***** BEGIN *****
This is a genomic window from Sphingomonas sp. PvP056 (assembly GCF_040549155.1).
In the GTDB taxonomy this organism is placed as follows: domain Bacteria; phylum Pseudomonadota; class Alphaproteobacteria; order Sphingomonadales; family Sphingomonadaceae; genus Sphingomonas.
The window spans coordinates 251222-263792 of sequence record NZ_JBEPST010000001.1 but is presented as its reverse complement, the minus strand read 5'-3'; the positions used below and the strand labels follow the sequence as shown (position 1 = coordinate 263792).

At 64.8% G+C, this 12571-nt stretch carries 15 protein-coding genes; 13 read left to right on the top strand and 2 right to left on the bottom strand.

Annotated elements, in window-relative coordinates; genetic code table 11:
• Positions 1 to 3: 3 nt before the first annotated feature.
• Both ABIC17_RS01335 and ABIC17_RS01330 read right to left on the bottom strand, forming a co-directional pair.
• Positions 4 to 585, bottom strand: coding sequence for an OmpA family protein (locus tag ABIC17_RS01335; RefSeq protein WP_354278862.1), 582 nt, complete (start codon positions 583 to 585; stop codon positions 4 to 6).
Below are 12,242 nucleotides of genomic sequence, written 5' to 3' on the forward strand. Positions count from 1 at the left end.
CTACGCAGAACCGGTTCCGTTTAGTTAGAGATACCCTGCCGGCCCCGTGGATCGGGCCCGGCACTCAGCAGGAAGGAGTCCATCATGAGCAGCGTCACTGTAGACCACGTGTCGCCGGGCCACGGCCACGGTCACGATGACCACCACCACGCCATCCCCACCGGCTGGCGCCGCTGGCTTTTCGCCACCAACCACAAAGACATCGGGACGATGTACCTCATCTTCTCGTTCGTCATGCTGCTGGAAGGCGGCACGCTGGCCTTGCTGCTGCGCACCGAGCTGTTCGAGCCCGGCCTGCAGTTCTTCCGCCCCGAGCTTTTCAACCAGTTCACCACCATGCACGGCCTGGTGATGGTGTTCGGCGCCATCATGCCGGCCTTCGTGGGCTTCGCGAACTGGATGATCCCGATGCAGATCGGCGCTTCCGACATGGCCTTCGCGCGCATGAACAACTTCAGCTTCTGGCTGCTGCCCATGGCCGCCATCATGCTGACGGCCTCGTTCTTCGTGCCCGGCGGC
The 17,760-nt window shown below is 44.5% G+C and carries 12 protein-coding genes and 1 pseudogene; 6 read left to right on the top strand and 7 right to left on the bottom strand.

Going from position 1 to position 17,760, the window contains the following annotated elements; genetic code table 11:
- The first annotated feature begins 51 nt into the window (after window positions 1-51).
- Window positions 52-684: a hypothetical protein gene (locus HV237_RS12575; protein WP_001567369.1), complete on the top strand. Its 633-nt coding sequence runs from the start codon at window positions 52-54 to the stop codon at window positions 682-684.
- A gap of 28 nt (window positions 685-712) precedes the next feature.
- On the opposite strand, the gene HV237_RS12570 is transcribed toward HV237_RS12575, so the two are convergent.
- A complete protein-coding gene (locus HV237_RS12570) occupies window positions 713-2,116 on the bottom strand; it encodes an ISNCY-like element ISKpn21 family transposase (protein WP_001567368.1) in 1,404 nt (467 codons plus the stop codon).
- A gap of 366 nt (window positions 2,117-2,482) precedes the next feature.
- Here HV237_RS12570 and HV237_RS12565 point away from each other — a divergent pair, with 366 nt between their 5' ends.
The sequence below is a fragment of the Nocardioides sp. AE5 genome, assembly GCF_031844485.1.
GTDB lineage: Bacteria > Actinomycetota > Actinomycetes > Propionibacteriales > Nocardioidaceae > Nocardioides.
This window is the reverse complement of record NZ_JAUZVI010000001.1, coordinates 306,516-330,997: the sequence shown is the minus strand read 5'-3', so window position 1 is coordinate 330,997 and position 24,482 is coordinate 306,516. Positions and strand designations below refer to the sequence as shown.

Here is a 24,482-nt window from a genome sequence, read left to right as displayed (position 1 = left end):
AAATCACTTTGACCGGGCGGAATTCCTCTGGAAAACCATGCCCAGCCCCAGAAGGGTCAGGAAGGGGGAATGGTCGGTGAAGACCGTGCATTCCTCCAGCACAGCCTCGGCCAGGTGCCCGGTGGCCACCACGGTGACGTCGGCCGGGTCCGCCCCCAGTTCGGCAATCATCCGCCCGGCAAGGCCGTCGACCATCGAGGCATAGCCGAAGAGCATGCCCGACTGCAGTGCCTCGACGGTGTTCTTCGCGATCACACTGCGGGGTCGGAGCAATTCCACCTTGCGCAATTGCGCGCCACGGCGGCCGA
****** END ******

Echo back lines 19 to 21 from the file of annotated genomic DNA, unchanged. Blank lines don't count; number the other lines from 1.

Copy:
- Here HV237_RS12570 and HV237_RS12565 point away from each other — a divergent pair, with 366 nt between their 5' ends.
The sequence below is a fragment of the Nocardioides sp. AE5 genome, assembly GCF_031844485.1.
GTDB lineage: Bacteria > Actinomycetota > Actinomycetes > Propionibacteriales > Nocardioidaceae > Nocardioides.